In recent months, we’ve been reading a lot of news about really old drivers getting into motoring accidents. Which makes this the perfect time to bring up the need for the Land Transportation Office to consider implementing a specially designed fitness assessment test to help determine whether a senior person can still be trusted to operate a motor vehicle alone. This is not discriminating against the elderly; this is merely acknowledging the fact that old people have very unique physical and mental challenges that they’re forced to deal with. Challenges that make the task of driving doubly difficult.
It doesn’t have to be an elaborate test. It could be a very simple reaction test. Many neuroscience studies will tell you that “the elderly often process information more slowly than younger individuals, and the time allocated to process information is often incompatible with driving demands.” According to the American Automobile Association, a typical driver has to make 8-10 major decisions over each kilometer of driving. Think about the stress and the pressure this puts on a 70-year-old motorist. “Even if you have excellent judgment while driving, it may be challenging at times to integrate information from several sources at once,” the AAA says. “This can slow driver reaction time and inhibit safe driving in dangerous situations.”
A reaction test we found online—courtesy of a British parking app called JustPark—is a good model.
It’s as simple as tapping the screen of your phone or hitting any key on your keyboard once you see the STOP sign. It’s a nice little gauge of how fast your brain can process what’s happening around you.
If you hit a key too soon, the result is invalid and you need to do it again. If you hit a key too late, well, you’re “a very, very old person.” Or at least your reflexes are.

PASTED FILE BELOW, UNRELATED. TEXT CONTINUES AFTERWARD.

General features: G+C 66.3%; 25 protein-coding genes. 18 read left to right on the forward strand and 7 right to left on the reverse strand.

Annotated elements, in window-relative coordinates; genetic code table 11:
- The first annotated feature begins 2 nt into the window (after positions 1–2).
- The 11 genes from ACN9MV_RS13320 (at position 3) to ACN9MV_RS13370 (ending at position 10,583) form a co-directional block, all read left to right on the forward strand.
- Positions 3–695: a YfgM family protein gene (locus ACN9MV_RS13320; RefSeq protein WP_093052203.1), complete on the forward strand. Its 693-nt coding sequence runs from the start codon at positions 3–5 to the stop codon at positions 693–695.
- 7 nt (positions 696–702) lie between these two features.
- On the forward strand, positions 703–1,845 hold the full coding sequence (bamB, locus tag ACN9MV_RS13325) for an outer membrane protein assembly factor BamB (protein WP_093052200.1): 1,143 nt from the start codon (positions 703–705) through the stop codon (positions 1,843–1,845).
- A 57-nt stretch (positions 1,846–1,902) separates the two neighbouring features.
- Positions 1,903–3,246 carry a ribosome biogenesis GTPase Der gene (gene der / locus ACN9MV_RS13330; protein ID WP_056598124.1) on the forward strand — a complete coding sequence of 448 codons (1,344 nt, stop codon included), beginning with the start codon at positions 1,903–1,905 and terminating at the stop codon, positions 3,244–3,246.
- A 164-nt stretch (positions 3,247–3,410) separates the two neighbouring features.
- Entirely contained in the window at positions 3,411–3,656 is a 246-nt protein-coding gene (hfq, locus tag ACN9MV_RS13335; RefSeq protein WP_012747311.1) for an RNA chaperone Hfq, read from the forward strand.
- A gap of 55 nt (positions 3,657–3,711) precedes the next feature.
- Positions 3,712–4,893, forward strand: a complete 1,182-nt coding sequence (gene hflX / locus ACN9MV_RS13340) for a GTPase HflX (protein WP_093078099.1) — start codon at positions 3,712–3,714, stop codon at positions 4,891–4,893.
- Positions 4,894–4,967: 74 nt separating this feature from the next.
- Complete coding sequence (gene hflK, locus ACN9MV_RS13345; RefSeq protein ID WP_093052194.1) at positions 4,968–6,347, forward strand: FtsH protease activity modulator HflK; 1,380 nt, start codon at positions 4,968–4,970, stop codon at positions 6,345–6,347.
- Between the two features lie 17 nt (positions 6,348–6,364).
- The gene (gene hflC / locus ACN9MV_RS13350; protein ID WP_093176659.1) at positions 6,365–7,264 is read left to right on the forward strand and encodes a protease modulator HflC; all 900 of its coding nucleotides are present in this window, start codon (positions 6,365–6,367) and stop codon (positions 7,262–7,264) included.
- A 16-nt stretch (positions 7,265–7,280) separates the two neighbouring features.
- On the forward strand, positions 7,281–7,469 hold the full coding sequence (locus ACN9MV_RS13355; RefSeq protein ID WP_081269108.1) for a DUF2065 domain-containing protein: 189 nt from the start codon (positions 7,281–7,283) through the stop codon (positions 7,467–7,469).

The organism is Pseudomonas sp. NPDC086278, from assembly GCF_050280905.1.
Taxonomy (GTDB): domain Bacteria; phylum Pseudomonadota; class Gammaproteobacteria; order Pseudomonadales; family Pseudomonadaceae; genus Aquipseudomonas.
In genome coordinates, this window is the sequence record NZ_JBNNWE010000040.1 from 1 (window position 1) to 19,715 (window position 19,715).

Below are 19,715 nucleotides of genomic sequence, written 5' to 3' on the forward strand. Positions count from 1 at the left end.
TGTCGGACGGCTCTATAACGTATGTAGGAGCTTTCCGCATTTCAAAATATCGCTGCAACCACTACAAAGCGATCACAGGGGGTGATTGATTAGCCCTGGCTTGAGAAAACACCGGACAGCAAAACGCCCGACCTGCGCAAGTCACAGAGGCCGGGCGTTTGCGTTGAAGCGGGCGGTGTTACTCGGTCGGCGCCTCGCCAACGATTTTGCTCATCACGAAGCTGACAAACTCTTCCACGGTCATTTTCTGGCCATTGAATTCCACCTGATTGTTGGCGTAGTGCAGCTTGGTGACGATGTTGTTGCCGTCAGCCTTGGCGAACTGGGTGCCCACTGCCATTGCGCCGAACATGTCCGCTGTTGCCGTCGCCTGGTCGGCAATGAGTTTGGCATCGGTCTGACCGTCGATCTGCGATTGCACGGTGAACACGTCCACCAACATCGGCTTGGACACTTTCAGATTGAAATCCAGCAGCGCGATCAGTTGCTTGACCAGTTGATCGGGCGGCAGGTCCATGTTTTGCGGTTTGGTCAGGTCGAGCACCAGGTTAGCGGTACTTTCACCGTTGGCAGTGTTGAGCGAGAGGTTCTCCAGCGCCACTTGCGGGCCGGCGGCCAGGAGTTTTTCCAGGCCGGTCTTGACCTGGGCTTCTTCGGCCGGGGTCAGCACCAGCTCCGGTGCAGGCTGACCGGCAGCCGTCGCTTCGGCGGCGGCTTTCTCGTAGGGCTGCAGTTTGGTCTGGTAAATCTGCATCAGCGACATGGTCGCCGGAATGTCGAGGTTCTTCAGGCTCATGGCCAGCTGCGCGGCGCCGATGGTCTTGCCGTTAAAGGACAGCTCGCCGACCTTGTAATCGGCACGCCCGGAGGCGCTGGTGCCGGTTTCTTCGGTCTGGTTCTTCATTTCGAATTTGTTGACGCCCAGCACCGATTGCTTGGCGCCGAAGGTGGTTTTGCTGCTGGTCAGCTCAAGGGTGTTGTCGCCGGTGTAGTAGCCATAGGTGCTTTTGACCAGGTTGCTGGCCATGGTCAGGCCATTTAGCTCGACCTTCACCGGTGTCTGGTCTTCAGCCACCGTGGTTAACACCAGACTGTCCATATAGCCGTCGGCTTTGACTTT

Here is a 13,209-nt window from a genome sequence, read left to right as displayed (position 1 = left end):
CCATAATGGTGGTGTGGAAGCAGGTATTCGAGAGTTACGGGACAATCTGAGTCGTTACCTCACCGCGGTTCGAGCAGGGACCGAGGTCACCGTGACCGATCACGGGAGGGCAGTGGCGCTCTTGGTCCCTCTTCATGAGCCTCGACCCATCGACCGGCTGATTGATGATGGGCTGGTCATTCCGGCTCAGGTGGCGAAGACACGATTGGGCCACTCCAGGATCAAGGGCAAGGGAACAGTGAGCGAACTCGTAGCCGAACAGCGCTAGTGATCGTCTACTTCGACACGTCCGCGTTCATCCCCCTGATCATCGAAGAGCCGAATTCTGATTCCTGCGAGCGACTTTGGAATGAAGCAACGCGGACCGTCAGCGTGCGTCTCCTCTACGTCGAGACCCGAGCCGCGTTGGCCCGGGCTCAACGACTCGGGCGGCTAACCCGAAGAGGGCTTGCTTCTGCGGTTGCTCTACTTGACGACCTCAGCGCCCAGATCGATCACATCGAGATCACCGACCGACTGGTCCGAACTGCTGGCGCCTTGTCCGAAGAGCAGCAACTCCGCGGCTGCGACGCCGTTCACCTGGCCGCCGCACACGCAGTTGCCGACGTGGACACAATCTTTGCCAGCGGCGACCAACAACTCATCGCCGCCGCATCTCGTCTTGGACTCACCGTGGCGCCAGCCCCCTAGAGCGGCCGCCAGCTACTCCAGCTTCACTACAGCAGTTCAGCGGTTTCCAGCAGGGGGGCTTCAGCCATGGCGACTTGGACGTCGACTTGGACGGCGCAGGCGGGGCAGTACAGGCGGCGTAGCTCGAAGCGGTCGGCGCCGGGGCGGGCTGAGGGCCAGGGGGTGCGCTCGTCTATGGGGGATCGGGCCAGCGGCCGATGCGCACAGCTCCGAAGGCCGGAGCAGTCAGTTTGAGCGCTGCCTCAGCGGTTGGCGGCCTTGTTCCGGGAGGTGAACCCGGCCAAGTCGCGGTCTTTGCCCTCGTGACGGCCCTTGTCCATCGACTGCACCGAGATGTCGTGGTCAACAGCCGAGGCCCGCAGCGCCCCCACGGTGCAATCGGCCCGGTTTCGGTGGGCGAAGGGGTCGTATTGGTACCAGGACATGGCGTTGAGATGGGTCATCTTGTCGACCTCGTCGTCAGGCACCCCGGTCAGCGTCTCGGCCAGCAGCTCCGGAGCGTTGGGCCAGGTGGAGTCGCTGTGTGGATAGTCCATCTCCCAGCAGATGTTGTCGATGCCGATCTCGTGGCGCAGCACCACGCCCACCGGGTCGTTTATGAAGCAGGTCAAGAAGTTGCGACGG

We did 398 milliseconds on our first try, which apparently makes us 31 years old in terms of reaction time.
We then performed significantly better on our subsequent attempts, until we were no longer human.
The chart upon which the assessment is based was derived from a survey of 2,000 people aged 18 and above, so it’s not without some logical framework.
The thing is, even if you do well in this test, the situation is radically more challenging when you’re actually driving. In this online test, you’re already anticipating the appearance of the “stop” sign, and your finger is already primed for action. In real-world driving, there are so many distractions, and your thoughts are probably flying everywhere. If your ability to react quickly has substantially deteriorated (and either you just don’t know it or you refuse to admit as much), you could be a potential risk on the road—both to yourself and to others. And let’s not even talk about the physical impediments an old body carries with it.
So, what’s your age on your first try?